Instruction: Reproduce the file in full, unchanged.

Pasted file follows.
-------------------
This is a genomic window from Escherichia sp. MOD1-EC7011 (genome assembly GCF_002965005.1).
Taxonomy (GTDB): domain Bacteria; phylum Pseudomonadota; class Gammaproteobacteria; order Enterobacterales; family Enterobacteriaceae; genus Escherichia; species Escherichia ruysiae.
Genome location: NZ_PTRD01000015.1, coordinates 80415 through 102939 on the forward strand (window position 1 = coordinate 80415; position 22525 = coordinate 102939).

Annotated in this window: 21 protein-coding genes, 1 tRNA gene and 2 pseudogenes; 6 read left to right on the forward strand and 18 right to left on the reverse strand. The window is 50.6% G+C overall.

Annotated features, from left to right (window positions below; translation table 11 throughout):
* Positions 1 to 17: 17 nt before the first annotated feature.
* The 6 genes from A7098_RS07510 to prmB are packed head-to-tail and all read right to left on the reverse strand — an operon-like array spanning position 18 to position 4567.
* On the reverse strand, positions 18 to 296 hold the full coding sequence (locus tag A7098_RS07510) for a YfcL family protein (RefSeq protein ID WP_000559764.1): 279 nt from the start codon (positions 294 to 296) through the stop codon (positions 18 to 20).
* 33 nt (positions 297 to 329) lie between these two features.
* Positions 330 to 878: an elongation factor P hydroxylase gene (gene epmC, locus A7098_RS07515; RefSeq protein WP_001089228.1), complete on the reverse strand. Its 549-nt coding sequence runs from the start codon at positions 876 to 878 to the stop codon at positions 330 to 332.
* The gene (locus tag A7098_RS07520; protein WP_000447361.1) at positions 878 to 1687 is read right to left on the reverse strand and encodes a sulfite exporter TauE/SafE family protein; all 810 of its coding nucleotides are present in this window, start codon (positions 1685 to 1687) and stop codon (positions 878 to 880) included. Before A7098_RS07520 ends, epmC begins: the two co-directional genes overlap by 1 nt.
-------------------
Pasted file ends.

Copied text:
This is a genomic window from Escherichia sp. MOD1-EC7011 (genome assembly GCF_002965005.1).
Taxonomy (GTDB): domain Bacteria; phylum Pseudomonadota; class Gammaproteobacteria; order Enterobacterales; family Enterobacteriaceae; genus Escherichia; species Escherichia ruysiae.
Genome location: NZ_PTRD01000015.1, coordinates 80415 through 102939 on the forward strand (window position 1 = coordinate 80415; position 22525 = coordinate 102939).

Annotated in this window: 21 protein-coding genes, 1 tRNA gene and 2 pseudogenes; 6 read left to right on the forward strand and 18 right to left on the reverse strand. The window is 50.6% G+C overall.

Annotated features, from left to right (window positions below; translation table 11 throughout):
* Positions 1 to 17: 17 nt before the first annotated feature.
* The 6 genes from A7098_RS07510 to prmB are packed head-to-tail and all read right to left on the reverse strand — an operon-like array spanning position 18 to position 4567.
* On the reverse strand, positions 18 to 296 hold the full coding sequence (locus tag A7098_RS07510) for a YfcL family protein (RefSeq protein ID WP_000559764.1): 279 nt from the start codon (positions 294 to 296) through the stop codon (positions 18 to 20).
* 33 nt (positions 297 to 329) lie between these two features.
* Positions 330 to 878: an elongation factor P hydroxylase gene (gene epmC, locus A7098_RS07515; RefSeq protein WP_001089228.1), complete on the reverse strand. Its 549-nt coding sequence runs from the start codon at positions 876 to 878 to the stop codon at positions 330 to 332.
* The gene (locus tag A7098_RS07520; protein WP_000447361.1) at positions 878 to 1687 is read right to left on the reverse strand and encodes a sulfite exporter TauE/SafE family protein; all 810 of its coding nucleotides are present in this window, start codon (positions 1685 to 1687) and stop codon (positions 878 to 880) included. Before A7098_RS07520 ends, epmC begins: the two co-directional genes overlap by 1 nt.